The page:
THERE is less of a stigma associated with being made redundant today than ever before because corporate restructuring, downsizing, outsourcing and cost-cutting measures have become more common.
For some, it is their pride that is at stake. Others feel that they would be at a disadvantage if they reveal the truth.
Most people feel that employers do not view a retrenched individual favourably.
Employers may be concerned that the individual was made redundant because of his poor performance and attitude or because he was a source of conflict.
Some job seekers also believe that once a potential employer knows that they are currently unemployed, they will lose their bargaining power and be offered a far lower salary than if they were still employed.
However, if a person chooses to omit information about his retrenchment during the interview process, the consequences might be far worse later on.
It’s a small world
It is often said that there are only six degrees of separation between one person and the next.
Therefore, it is not difficult for a potential employer to find out the truth behind a candidate’s reasons for exploring a new position.
The act of omitting the information alone makes the candidate look suspicious, and the employer may draw negative conclusions about his departure from his previous job.
So, how do you communicate to a potential employer that you have been retrenched without it impacting on your eligibility for a job?
What can you tell interviewers so that your job status is a non-issue?
1. Get an official statement
When staff members are notified of an impending downsizing exercise, there is usually an official statement or story from the company’s senior management.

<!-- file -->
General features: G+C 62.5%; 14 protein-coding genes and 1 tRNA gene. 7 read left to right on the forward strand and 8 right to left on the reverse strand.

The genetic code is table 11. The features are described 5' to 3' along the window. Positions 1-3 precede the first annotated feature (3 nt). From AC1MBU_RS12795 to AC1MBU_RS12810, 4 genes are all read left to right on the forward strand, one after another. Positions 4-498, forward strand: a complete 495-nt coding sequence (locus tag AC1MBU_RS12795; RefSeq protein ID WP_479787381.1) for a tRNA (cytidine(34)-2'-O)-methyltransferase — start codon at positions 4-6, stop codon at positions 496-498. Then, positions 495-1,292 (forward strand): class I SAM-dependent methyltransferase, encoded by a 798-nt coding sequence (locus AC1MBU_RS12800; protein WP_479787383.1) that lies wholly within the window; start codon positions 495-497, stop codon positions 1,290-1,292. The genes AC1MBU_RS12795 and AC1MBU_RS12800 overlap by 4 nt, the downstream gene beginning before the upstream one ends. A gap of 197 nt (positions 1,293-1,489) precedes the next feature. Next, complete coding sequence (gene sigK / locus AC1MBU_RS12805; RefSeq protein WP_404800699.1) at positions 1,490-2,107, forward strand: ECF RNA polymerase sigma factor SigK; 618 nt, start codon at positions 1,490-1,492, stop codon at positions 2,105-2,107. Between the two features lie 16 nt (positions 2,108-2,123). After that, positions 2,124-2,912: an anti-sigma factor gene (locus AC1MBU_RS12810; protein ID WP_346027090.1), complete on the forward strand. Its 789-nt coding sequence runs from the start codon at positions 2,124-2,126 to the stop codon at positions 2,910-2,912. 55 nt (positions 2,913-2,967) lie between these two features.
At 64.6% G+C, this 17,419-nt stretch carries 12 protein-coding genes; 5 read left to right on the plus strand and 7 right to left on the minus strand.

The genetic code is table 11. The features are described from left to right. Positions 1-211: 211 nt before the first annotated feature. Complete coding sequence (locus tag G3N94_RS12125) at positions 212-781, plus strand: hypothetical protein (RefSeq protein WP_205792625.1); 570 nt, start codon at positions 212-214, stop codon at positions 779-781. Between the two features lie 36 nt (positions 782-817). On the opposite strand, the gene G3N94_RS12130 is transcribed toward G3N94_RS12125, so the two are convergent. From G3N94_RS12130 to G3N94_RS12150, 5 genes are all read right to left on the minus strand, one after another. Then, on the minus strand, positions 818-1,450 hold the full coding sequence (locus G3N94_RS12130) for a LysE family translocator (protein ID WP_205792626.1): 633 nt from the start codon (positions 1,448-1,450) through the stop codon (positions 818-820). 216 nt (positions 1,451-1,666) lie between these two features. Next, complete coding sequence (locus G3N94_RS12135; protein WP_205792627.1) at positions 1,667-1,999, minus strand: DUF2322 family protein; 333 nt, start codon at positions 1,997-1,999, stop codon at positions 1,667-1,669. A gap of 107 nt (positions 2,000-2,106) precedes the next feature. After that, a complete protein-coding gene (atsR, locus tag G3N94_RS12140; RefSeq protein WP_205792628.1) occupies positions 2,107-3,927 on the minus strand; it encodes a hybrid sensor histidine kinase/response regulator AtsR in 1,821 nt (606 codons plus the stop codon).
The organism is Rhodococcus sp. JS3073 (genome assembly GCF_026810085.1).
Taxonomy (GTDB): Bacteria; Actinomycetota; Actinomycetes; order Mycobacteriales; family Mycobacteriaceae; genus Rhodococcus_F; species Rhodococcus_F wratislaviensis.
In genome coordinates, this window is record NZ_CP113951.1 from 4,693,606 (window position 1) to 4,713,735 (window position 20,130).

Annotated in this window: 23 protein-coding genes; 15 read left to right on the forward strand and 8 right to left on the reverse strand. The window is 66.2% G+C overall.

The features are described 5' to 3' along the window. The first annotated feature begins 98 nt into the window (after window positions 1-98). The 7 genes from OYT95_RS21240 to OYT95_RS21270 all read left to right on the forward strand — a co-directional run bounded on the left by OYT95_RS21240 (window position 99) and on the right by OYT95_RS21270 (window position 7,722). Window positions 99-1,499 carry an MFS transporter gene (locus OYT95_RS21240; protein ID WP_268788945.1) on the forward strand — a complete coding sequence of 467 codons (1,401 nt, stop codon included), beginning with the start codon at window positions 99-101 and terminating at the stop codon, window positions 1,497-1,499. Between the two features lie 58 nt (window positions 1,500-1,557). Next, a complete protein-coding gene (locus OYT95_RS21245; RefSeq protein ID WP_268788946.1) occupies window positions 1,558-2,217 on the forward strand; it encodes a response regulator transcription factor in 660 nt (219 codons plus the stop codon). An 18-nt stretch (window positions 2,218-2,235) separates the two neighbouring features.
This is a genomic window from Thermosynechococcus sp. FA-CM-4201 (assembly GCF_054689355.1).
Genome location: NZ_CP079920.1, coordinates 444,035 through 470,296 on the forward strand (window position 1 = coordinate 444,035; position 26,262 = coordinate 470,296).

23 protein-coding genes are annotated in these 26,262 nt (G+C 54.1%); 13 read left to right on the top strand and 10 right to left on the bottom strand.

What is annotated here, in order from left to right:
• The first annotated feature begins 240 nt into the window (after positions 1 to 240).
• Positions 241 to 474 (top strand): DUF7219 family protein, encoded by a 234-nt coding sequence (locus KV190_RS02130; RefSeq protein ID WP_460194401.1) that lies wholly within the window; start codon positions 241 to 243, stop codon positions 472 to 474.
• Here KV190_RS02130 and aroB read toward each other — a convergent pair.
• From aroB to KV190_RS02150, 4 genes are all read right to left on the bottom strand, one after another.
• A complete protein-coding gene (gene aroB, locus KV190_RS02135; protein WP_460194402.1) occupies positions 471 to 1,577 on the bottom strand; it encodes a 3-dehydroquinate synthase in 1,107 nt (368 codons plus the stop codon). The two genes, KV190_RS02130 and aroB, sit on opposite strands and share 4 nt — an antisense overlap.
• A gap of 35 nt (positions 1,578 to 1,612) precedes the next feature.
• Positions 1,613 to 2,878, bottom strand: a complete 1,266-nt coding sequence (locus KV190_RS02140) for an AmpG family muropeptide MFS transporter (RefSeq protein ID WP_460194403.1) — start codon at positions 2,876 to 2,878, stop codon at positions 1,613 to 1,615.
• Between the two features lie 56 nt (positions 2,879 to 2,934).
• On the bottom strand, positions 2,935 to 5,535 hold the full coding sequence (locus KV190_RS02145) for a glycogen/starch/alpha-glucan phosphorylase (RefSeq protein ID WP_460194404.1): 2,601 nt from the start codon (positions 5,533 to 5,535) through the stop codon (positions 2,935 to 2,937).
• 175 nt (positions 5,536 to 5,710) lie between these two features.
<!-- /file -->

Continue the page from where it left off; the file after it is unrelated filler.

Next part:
Affected employees should speak to their direct superior or human resource manager to get more information.
Common reasons include cost-cutting measures (where entire teams have been disbanded), the relocation of operations to lower-cost sites, the outsourcing of a function to a third party or the cessation of certain jobs altogether.
Repeat the official story to potential employers in a matter-of-fact tone, without any trace of bitterness.
2. Pre-empt the question
Candidates will invariably be asked why they are looking to change jobs.
When asked, those who are still employed will typically state that they are looking for new challenges or new growth or a better environment in which to excel.
If you are an unemployed candidate, it is okay to tell your potential employer that you have been affected by a restructuring exercise.
It might be even better to tell him the facts before being asked, thereby getting it out of the way early so everyone can focus on the key objectives of the interview — how you, the candidate, fit the role requirements.
3. Offer referees
Another way to erase any doubts about your performance is to offer your potential employer the chance to speak to a referee.
In this instance, the best referee is obviously a direct supervisor or someone fairly senior who has worked closely with you in the recent past. It does not matter if the referee has also been affected by the restructuring.
4. Highlight pertinent details of the restructuring
Give the interviewer important information such as how many people were affected by the restructuring, which location the operation has been moved to, how the former employees’ responsibilities have been divided up, what thenew structure looks like and so on.
Such information points to the fact that your exit from the company was not performance-related.
Look on the bright side
Being in transition gives you several other positioning advantages.
You can be very direct and open about the fact that you are pursuing many other job opportunities and are currently speaking to several potential employers. This can be used as an effective negotiation tool.
Being in transition also does not mean that you should succumb to pressure to lower your salary expectations.
If you have a solid track record, it is possible to maintain or even increase your salary because of the value you will bring to the role and the market forces of supply and demand.